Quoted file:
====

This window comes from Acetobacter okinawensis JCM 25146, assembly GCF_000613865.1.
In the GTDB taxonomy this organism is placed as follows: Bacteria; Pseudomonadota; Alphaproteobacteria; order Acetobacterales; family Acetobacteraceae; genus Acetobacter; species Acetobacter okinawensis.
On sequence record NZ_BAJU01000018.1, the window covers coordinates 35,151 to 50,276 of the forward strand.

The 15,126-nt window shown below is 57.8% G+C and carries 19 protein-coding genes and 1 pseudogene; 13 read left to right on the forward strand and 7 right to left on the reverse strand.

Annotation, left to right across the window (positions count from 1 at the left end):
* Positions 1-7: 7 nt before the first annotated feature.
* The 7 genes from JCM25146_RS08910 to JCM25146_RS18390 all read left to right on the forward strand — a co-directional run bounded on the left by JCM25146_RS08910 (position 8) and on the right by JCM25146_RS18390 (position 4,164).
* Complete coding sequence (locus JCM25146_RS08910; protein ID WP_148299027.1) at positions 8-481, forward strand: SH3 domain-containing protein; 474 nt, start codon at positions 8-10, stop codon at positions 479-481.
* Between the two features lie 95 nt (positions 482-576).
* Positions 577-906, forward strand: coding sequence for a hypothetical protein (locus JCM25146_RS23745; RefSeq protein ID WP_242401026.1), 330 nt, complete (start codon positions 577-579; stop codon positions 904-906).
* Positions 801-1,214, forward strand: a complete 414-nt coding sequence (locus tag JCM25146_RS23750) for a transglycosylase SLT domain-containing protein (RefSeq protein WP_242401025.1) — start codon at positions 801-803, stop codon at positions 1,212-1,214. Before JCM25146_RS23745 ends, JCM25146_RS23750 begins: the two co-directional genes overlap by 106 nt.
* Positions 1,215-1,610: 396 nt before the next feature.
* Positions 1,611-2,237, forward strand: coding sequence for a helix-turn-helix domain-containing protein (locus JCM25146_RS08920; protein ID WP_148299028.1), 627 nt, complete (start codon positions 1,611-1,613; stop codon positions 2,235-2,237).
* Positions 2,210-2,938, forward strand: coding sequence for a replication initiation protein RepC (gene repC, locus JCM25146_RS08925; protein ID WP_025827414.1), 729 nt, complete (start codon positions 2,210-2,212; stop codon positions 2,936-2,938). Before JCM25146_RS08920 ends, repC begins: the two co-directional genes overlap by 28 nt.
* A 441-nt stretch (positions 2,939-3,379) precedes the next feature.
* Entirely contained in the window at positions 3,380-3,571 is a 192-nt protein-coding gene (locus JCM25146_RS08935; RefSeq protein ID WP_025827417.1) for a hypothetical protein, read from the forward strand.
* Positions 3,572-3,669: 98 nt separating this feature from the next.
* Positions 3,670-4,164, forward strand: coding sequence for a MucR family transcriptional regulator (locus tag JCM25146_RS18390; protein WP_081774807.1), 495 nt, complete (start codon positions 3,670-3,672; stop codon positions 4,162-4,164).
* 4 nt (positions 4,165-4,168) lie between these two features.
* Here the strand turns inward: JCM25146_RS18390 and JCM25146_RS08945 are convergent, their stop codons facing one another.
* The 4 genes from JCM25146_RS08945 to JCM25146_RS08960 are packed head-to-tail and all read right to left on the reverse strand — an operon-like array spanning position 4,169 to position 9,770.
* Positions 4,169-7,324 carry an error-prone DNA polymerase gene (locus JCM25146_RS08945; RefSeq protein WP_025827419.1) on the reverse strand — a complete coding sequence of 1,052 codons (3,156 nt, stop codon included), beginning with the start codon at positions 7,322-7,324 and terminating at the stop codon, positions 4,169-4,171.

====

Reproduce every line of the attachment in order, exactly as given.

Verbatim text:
This window comes from Acetobacter okinawensis JCM 25146, assembly GCF_000613865.1.
In the GTDB taxonomy this organism is placed as follows: Bacteria; Pseudomonadota; Alphaproteobacteria; order Acetobacterales; family Acetobacteraceae; genus Acetobacter; species Acetobacter okinawensis.
On sequence record NZ_BAJU01000018.1, the window covers coordinates 35,151 to 50,276 of the forward strand.

The 15,126-nt window shown below is 57.8% G+C and carries 19 protein-coding genes and 1 pseudogene; 13 read left to right on the forward strand and 7 right to left on the reverse strand.

Annotation, left to right across the window (positions count from 1 at the left end):
* Positions 1-7: 7 nt before the first annotated feature.
* The 7 genes from JCM25146_RS08910 to JCM25146_RS18390 all read left to right on the forward strand — a co-directional run bounded on the left by JCM25146_RS08910 (position 8) and on the right by JCM25146_RS18390 (position 4,164).
* Complete coding sequence (locus JCM25146_RS08910; protein ID WP_148299027.1) at positions 8-481, forward strand: SH3 domain-containing protein; 474 nt, start codon at positions 8-10, stop codon at positions 479-481.
* Between the two features lie 95 nt (positions 482-576).
* Positions 577-906, forward strand: coding sequence for a hypothetical protein (locus JCM25146_RS23745; RefSeq protein ID WP_242401026.1), 330 nt, complete (start codon positions 577-579; stop codon positions 904-906).
* Positions 801-1,214, forward strand: a complete 414-nt coding sequence (locus tag JCM25146_RS23750) for a transglycosylase SLT domain-containing protein (RefSeq protein WP_242401025.1) — start codon at positions 801-803, stop codon at positions 1,212-1,214. Before JCM25146_RS23745 ends, JCM25146_RS23750 begins: the two co-directional genes overlap by 106 nt.
* Positions 1,215-1,610: 396 nt before the next feature.
* Positions 1,611-2,237, forward strand: coding sequence for a helix-turn-helix domain-containing protein (locus JCM25146_RS08920; protein ID WP_148299028.1), 627 nt, complete (start codon positions 1,611-1,613; stop codon positions 2,235-2,237).
* Positions 2,210-2,938, forward strand: coding sequence for a replication initiation protein RepC (gene repC, locus JCM25146_RS08925; protein ID WP_025827414.1), 729 nt, complete (start codon positions 2,210-2,212; stop codon positions 2,936-2,938). Before JCM25146_RS08920 ends, repC begins: the two co-directional genes overlap by 28 nt.
* A 441-nt stretch (positions 2,939-3,379) precedes the next feature.
* Entirely contained in the window at positions 3,380-3,571 is a 192-nt protein-coding gene (locus JCM25146_RS08935; RefSeq protein ID WP_025827417.1) for a hypothetical protein, read from the forward strand.
* Positions 3,572-3,669: 98 nt separating this feature from the next.
* Positions 3,670-4,164, forward strand: coding sequence for a MucR family transcriptional regulator (locus tag JCM25146_RS18390; protein WP_081774807.1), 495 nt, complete (start codon positions 3,670-3,672; stop codon positions 4,162-4,164).
* 4 nt (positions 4,165-4,168) lie between these two features.
* Here the strand turns inward: JCM25146_RS18390 and JCM25146_RS08945 are convergent, their stop codons facing one another.
* The 4 genes from JCM25146_RS08945 to JCM25146_RS08960 are packed head-to-tail and all read right to left on the reverse strand — an operon-like array spanning position 4,169 to position 9,770.
* Positions 4,169-7,324 carry an error-prone DNA polymerase gene (locus JCM25146_RS08945; RefSeq protein WP_025827419.1) on the reverse strand — a complete coding sequence of 1,052 codons (3,156 nt, stop codon included), beginning with the start codon at positions 7,322-7,324 and terminating at the stop codon, positions 4,169-4,171.